Lake Ashi with spectacular Fuji in the background - image Odakyu Electric Railway
There are many ways to do the Mt Fuji area. On an earlier trip Julie took an organised tour bus to the 5th station on the mountain, did a short walk on the mountain track, followed by a cruise on nearby Lake Ashi, a cable car ride up Komagatake mountain and then had the choice of an overnight stay in a hot-spring hotel in one of the mountain villages or a return to Tokyo. She took the hotel stay.
I’ve heard the 5 lake trip is popular in the Fuji National Park.
I also read recently that the climb to the summit is one of the more popular and easier treks to a major world peak (easier is maybe a relative term) - apparently many people time their climb to be at the top at daybreak, to beat the usual build-up of cloud. Most of the guide books have outlines on how to best do this.
My visit was a bit less strenuous - a circuit combining normal rail, zig zag rail, cable-rail, cable-car, pirate ship, trekking and bussing through major attractions in the Mount Fuji National Park without actually walking on the mountain itself. There is the opportunity of lots of fantastic views of the nearby mountain if the day has little cloud - which is not all that common.
This circuit is known as the Hakone Course. Julie and I started this at Odawara Station where we jumped off the bullet train after taking advantage of our 7 day JR rail pass for a quick 40 minute trip down from Tokyo. The Odakyu Rail Line office at Odawara station sells passes for all the transport on the circuit - the cheapest is actually a 2 day pass weekdays which in March 08 cost us 3900 yen (about $us38 - $aud40 at the time).
If you haven’t got a JR Rail Pass, you can buy a Hakone Course pass at Shinjuku station in Tokyo which brings you down to the circuit and takes you back to Tokyo for an extra 1100 yen, which is a pretty good deal. You can ride the luxury Romance Car for a small surcharge.
You can check latest prices etc at the Odakyu Electric Railway website. Holders of the pass are also entitled to quite a lot of discounts from businesses and attractions within the circuit.
The Hakone circuit - starting point Odawara far right. Lake Ashi is bottom left. Mt Fuji is out of frame to the top left - image Odakyu Electric Railways.
The first leg was a pretty short normal rail trip along the private Odakyu line from Odawara to Hakone-Yumoto station.
Here we transferred to the zig-zag railway train known as the Hakone Tozan Train. This moves up a picturesque valley on a steep and winding track - at times the train reverses up the next section because the valley is too tight for a normal railway bend. Scenery here is pretty nice - lots of dense forest, views down the steep valley sides to fast flowing streams and post-card villages. If you have just missed Cherry Blossom in Tokyo, the trees may still be in bloom at the higher altitudes along the track.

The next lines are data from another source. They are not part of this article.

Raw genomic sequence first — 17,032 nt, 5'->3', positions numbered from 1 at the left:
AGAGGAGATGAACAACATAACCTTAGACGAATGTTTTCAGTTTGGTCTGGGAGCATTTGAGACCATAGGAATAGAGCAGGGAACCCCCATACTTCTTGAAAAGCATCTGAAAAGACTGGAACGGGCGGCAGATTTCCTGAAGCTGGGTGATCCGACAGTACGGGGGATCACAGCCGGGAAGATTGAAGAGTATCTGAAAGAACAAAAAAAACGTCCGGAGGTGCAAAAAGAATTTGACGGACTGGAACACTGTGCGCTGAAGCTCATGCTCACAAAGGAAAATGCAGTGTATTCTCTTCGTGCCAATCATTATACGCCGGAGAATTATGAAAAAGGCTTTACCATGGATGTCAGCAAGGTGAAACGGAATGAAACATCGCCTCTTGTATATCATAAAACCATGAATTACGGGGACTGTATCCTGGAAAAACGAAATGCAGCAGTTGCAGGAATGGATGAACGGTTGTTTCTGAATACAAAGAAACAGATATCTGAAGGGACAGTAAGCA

The zig-zag Hakone Tozan Train goes thru some very nice countryside - image Odakyu Electric Railway
After about 40 minutes we reached Gora station where we transferred to the cable-train - a small 2 carriage train pulled up an awesome slope by a steel cable. The slope is so steep the carriages are actually stepped in sections so that the floor and seats are horizontal. Note the Japanese actually call this a cable-car. The trip is not a particularly long, maybe only 2km and goes up through a mountain village with lots of neat houses and a few quite attractive looking hotels. There is an option of walking this leg - I’m pretty fit but after seeing the steepness of the route, I’m glad Julie insisted on the cable-train. Hakone-tozan cable train (image Odakyu Electric Railway)
The cable-train terminates at Sounzan where what the Japanese call a rope-car and I’d call an alpine type cable-car begins its route. The first section to the mountain lookout/restaurant of Owakudani still climbs steeply upwards although the land initially drops away so that you look waaay down to a valley full of steaming thermal pools and vents which have quite a lot of stabilisation activity going on. This is where you will first catch sight of Mt Fuji on the right if it's not too cloudy and you don't keep looking down at the gas-spewing earthworks.
Owakudani is a great rest stop. Nowadays you have to get off the rope-way here as the cars from Sounzan terminate, and you rejoin the ride a few metres on on cars that have come up from the lake. On clear days the view of adjacent Fuji and of the surrounding lower areas is supposed to be awesome. This area was quite crowded largely because the up-mountain road brings a bunch of coaches with enthusiastic domestic tourists, plus quite a few private cars. There is a number of restaurants, cheaper food/drink opportunities and souvenir-type places here.
There is also a short walk upslope to thermal springs and vents spewing steam and sulphurous fumes into the air. A sign warns that this walk may not be a good idea for asthmatics.
Nevertheless, there were several hundred domestic visitors crowding this area, largely to purchase boiled eggs which are supposed to promote longevity. The eggs are cooked in the thermal springs and have blackened shells because of the fumes. I can report they are pretty okay to eat, even when you don’t find the little bag of salt until the bag is empty. Y500 for a bag of 6 eggs, (including salt).
I initially took the wrong track to try to reach this place and quickly ended up quite a bit higher on a deteriorating path - when I passed a group of hikers heading down-slope I realised I was on one of the hiking tracks that leave from Owakudani - one for you keen trekkers maybe.
Onwards from Owakudani, the rope-car initially climbs higher and then starts its downward journey to Lake Ashi, one of several crater lakes in the area. The views of the lake are pretty special from the rope car, as is Fuji on a clear day.